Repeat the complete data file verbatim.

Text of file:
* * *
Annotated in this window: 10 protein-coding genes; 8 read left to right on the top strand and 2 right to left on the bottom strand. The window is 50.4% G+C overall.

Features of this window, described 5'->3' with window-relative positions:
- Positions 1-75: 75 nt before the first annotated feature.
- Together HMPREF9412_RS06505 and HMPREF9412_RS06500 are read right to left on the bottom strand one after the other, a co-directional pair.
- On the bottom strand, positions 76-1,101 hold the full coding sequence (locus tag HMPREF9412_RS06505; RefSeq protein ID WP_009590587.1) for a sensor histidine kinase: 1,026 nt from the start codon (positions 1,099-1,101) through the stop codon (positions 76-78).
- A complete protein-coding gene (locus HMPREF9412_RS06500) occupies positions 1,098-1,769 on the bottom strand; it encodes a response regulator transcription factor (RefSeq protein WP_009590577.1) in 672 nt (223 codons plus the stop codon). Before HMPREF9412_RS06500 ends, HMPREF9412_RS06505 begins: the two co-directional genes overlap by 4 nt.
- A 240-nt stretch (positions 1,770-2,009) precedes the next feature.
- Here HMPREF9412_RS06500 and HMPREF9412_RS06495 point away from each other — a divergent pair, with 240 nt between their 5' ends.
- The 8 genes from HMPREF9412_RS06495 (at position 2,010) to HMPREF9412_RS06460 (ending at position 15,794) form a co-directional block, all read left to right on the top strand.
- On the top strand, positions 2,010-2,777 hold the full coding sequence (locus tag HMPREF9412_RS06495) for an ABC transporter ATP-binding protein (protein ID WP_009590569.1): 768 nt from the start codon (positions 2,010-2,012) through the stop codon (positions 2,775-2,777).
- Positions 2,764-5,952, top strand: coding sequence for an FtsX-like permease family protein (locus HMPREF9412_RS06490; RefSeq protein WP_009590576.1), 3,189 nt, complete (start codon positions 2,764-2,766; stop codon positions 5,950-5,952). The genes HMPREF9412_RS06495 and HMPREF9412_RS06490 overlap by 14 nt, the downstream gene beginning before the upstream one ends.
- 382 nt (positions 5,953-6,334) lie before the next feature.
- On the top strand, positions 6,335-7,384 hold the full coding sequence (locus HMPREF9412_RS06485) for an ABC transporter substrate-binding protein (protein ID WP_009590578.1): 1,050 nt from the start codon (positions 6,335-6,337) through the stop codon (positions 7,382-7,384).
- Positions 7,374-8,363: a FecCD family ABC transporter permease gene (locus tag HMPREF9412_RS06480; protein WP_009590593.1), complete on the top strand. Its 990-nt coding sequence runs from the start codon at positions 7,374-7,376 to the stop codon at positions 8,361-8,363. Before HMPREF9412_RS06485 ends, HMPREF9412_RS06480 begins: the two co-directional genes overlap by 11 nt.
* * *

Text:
Annotated in this window: 10 protein-coding genes; 8 read left to right on the top strand and 2 right to left on the bottom strand. The window is 50.4% G+C overall.

Features of this window, described 5'->3' with window-relative positions:
- Positions 1-75: 75 nt before the first annotated feature.
- Together HMPREF9412_RS06505 and HMPREF9412_RS06500 are read right to left on the bottom strand one after the other, a co-directional pair.
- On the bottom strand, positions 76-1,101 hold the full coding sequence (locus tag HMPREF9412_RS06505; RefSeq protein ID WP_009590587.1) for a sensor histidine kinase: 1,026 nt from the start codon (positions 1,099-1,101) through the stop codon (positions 76-78).
- A complete protein-coding gene (locus HMPREF9412_RS06500) occupies positions 1,098-1,769 on the bottom strand; it encodes a response regulator transcription factor (RefSeq protein WP_009590577.1) in 672 nt (223 codons plus the stop codon). Before HMPREF9412_RS06500 ends, HMPREF9412_RS06505 begins: the two co-directional genes overlap by 4 nt.
- A 240-nt stretch (positions 1,770-2,009) precedes the next feature.
- Here HMPREF9412_RS06500 and HMPREF9412_RS06495 point away from each other — a divergent pair, with 240 nt between their 5' ends.
- The 8 genes from HMPREF9412_RS06495 (at position 2,010) to HMPREF9412_RS06460 (ending at position 15,794) form a co-directional block, all read left to right on the top strand.
- On the top strand, positions 2,010-2,777 hold the full coding sequence (locus tag HMPREF9412_RS06495) for an ABC transporter ATP-binding protein (protein ID WP_009590569.1): 768 nt from the start codon (positions 2,010-2,012) through the stop codon (positions 2,775-2,777).
- Positions 2,764-5,952, top strand: coding sequence for an FtsX-like permease family protein (locus HMPREF9412_RS06490; RefSeq protein WP_009590576.1), 3,189 nt, complete (start codon positions 2,764-2,766; stop codon positions 5,950-5,952). The genes HMPREF9412_RS06495 and HMPREF9412_RS06490 overlap by 14 nt, the downstream gene beginning before the upstream one ends.
- 382 nt (positions 5,953-6,334) lie before the next feature.
- On the top strand, positions 6,335-7,384 hold the full coding sequence (locus HMPREF9412_RS06485) for an ABC transporter substrate-binding protein (protein ID WP_009590578.1): 1,050 nt from the start codon (positions 6,335-6,337) through the stop codon (positions 7,382-7,384).
- Positions 7,374-8,363: a FecCD family ABC transporter permease gene (locus tag HMPREF9412_RS06480; protein WP_009590593.1), complete on the top strand. Its 990-nt coding sequence runs from the start codon at positions 7,374-7,376 to the stop codon at positions 8,361-8,363. Before HMPREF9412_RS06485 ends, HMPREF9412_RS06480 begins: the two co-directional genes overlap by 11 nt.